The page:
My husband researched online and found dermatology inspired and approved creams that had none of the items on my allergy list in them. Exzaderm worked really well, but took a few days to notice and was very expensive… $40 for a small container. I used it when I needed it and we continued searching. We found a few others that worked, not as well, but worth the trial.
Infinite Aloe Skin Care took a few days to notice too, but was very effective and strangely calming right away. I found it being sold at Costco in a ‘road show’, a once a year set up in the middle of the store, sold for about a month. I noticed it because they had a photo on their counter of someone with eczema. So I stopped and read through the very long list of ingredients. All natural, no soy, no sulfites, no potato starch… hmm. It was $100 but was a large package with about 7 or 8 varying sized containers, 2 very large ones. “It’s Costco”, I said to myself. If it doesn’t work or I react badly to it, they’ll take it back no questions asked. It was fantastic. I highly recommend it.
Another thing my husband discovered during research is marajuana cream. It is said to have calming effects on eczema-like situations. A friend gave us some leftover ‘shake’ from their recent backyard harvest and we made some “butter” with the leaves and coconut oil… that’s it, nothing else. It works just as well as anything else I’ve tried. I can’t take marajuana orally because it hurts my stomach but topically is perfect. This so far is the cheapest thing I’ve tried and it actually works… therefore, my personal favorite.
One last ‘cream’ I recommend is the juice from the aloe vera plant. It’s sold in drinkable forms with sweeteners and flavours, found with other juices, sometimes it’s found in the pharmacy area without the extra additives, and the leaves over 12 inches long are sold individually in the produce section of some stores. You can also cut a small piece off of a houseplant. I buy the large leaves, keep them in my fridge, cut a small piece off, and spread the juice straight onto my skin. It’s instantly cooling and has healing properties that have helped me in the past with sunburn as well. It tastes terrible though which is why when it’s sold in the drinkable form there are other ingredients added. In the pharmacy area though, I think it only has citric acid added. It works excellently for eczema, for me. I use it and the marajuana cream interchangeably, but I also use aloe for my face when my skin is particularly dry. It cools and relieves the tightness associated with dry skin, immediately.
Fourth, I started paying closer attention to my diet. At the time, I knew I shouldn’t be eating soy, but I had to learn that soy is in a LOT of pre-made products at the grocery store. Peanut butter, salad dressings, chocolate, cakes and cookies, bread, cereal, lotions, mascara, shampoos, even some laundry detergents, etc, etc. So many things… it was quite depressing. Even after getting a handle on things rash-wise, I would flare up and not know why, until going into the cupboard and fridge and reading ingredients on labels, and finding a company had changed their ingredients list on a product. This happened a few times and I learned to check ingredients every time I buy. I also enjoy baking and my husband is a very good cook. So, over time, we’ve found and created some really exciting (and many simple) recipes for hundreds of foods and meals.
Dry skin is a thing for me as well. Everyone’s skin is different; some people have oily skin, some dry, some people can’t go out in the sun… Using a perfume-free lotion (without soy for me) is very helpful for dry skin. One dry evening as I was ‘lotioning’ up before bed (for the fourth night in a row), my husband teased me that we should get a bucket of oil that we could just dip me into once or twice a day. I do better in humid climates. That got me thinking more about it and I began searching for helpful foods and better/cheaper lotion options. (Now I’m experimenting with a base lotion and adding aloe juice, etc.) I found increasing my intake of foods rich in vitamin E and the omegas also VERY helpful. Staying hydrated is also important. I love water so that’s not a problem for me, but some people try adding ice or lemon, strawberry or cucumber slices to their water to make it more interesting and inviting to drink. It’s a great idea to experiment with that.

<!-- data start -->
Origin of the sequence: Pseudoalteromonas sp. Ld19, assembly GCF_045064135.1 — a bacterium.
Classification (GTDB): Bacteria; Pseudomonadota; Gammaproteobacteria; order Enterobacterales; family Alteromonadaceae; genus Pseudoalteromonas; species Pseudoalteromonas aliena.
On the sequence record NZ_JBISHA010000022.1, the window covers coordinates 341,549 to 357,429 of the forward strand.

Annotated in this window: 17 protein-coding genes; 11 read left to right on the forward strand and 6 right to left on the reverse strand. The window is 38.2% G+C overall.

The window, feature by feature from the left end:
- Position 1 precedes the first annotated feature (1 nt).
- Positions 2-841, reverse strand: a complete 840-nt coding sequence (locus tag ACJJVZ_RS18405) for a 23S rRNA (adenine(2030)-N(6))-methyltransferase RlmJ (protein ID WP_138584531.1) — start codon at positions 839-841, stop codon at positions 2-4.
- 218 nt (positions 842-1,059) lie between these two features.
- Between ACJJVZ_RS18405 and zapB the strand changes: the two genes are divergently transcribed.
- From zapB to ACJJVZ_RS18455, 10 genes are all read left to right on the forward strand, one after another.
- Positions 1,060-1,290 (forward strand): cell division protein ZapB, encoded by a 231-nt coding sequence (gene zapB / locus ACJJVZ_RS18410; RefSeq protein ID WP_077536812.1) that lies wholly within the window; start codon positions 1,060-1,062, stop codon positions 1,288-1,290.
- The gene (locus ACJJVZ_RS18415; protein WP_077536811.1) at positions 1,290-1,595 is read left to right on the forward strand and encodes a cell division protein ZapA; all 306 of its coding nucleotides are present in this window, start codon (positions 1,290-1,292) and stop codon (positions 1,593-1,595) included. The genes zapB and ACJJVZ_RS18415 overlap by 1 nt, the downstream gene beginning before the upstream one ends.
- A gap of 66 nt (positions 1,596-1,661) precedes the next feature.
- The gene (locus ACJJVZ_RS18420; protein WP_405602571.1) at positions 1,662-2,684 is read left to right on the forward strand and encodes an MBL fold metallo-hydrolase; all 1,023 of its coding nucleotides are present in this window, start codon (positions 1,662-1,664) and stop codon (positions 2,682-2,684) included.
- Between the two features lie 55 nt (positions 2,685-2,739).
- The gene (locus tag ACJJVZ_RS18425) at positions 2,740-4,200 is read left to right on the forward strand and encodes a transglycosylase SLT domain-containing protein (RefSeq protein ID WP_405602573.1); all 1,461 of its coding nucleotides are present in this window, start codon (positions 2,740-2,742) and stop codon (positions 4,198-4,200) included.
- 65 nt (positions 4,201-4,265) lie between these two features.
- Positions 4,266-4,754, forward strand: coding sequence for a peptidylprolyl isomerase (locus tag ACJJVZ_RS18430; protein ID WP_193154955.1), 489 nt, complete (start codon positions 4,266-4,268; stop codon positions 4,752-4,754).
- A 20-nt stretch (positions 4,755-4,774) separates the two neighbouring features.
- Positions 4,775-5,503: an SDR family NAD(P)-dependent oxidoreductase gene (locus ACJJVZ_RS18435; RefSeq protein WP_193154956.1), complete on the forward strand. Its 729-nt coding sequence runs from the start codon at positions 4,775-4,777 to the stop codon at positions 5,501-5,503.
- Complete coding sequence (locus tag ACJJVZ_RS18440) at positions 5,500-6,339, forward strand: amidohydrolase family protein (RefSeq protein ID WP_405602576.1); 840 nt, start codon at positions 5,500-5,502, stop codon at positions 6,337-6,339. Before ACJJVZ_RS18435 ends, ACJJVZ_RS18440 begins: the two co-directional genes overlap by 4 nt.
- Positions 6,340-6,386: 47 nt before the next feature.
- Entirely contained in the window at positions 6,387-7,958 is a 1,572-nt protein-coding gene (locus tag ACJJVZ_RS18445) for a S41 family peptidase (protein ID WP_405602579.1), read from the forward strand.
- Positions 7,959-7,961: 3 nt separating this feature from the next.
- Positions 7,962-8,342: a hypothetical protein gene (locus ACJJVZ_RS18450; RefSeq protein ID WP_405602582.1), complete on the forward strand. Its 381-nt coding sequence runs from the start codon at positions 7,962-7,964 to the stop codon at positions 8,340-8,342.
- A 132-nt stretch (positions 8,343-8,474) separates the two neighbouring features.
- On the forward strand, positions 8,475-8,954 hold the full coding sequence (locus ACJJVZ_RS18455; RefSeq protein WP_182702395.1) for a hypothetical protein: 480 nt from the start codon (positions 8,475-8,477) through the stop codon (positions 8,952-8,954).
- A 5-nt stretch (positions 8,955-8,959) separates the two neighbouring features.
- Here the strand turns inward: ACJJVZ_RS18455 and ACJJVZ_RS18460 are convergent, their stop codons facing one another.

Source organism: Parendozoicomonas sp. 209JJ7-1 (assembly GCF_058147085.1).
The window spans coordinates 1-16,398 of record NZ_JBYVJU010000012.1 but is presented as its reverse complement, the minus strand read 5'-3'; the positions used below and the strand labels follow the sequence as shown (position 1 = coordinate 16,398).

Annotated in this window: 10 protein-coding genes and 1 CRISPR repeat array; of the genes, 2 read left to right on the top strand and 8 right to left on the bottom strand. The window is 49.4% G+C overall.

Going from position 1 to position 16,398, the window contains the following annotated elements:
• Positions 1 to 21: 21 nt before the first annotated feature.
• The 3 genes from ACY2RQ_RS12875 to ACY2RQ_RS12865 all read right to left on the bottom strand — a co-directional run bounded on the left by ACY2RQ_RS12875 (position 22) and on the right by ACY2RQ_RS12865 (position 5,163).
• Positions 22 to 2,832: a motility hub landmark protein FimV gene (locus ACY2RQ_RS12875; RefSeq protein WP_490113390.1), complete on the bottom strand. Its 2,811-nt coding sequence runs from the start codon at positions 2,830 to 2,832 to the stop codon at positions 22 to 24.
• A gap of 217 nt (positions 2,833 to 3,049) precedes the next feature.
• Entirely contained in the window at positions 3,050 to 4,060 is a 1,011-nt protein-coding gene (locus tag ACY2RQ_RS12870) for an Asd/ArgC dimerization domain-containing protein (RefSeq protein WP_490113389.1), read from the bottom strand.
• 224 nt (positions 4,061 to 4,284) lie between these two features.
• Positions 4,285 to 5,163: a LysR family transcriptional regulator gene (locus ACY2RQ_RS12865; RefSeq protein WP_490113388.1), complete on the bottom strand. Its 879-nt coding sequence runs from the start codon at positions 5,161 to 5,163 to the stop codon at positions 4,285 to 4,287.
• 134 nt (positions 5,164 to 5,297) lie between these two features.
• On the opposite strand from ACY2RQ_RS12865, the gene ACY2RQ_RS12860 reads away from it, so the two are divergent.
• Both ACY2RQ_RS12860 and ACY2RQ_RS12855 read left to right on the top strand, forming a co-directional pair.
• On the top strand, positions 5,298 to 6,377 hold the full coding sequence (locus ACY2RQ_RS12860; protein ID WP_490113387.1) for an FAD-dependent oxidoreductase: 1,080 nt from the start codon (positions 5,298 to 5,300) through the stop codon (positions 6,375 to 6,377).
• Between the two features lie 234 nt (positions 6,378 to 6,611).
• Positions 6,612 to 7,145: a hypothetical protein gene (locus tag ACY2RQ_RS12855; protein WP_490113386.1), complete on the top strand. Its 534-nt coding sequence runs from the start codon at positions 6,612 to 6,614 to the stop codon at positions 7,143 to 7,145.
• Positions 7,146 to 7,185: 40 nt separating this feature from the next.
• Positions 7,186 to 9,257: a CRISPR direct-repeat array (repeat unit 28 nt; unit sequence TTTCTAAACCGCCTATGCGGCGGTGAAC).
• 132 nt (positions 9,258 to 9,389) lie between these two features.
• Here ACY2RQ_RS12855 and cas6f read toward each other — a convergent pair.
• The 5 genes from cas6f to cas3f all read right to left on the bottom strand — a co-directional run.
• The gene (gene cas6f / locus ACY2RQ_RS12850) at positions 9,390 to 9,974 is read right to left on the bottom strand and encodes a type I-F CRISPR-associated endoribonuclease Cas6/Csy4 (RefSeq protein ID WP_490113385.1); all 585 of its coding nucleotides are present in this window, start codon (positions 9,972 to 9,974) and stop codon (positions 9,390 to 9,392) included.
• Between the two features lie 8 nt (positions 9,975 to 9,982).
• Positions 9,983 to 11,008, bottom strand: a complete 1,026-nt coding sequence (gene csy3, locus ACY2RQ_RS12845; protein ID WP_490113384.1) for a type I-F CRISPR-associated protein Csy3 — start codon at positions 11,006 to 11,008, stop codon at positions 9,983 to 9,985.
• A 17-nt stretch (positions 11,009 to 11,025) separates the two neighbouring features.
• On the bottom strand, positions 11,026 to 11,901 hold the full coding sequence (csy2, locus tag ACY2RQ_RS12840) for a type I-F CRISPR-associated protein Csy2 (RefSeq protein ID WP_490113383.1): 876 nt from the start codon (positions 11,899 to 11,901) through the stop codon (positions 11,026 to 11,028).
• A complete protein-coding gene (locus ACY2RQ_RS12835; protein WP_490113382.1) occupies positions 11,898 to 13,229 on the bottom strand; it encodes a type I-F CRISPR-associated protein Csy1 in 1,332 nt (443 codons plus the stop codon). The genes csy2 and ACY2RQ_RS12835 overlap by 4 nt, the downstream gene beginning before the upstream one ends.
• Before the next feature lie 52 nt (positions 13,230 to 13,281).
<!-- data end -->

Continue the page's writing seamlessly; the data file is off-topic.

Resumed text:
Fifth, I talked about it with other people. Don’t be afraid to get and take advice and try things that work for other people. It is daunting to do, for sure, especially if you’re stubborn. After all, each person’s situation is unique. However, pharmaceutical medications and holistic remedies alike do work for many different people. You won’t know if they work for you unless you try them. Just make sure you try them one at a time. Even the elimination diets tell you to reintroduce foods one at a time with a few days to a week between them. This gives your body a chance to react or not hopefully, and either way, you’ll know better whether it’s a good thing or a bad thing for you. Also, don’t be afraid to share your knowledge and experience with others. You are not alone, which means unfortunately, that there are other people suffering too.
The patience I mentioned that’s required to work through figuring this out is important but can be hard. I made little goals for myself, some short-term and some longer. I kept track of my progress in my journal which also gave me a type of outlet that I could vent to. I talked with my husband about it and I was lucky to have his support. I kept most of my ramblings and outbursts for the journal though. It’s also a good idea to let your family and friends know when you’re feeling frustrated (again without too much rambling), so they don’t take any potential outbursts or meltdowns personally. Also, give yourself lots of other things to do, think about, work on and accomplish. Spend time with your loved ones, laughing. It’s not only very therapeutic in the moment, but ‘future you’ will appreciate having good, enjoyable memories during this time-line of difficulty.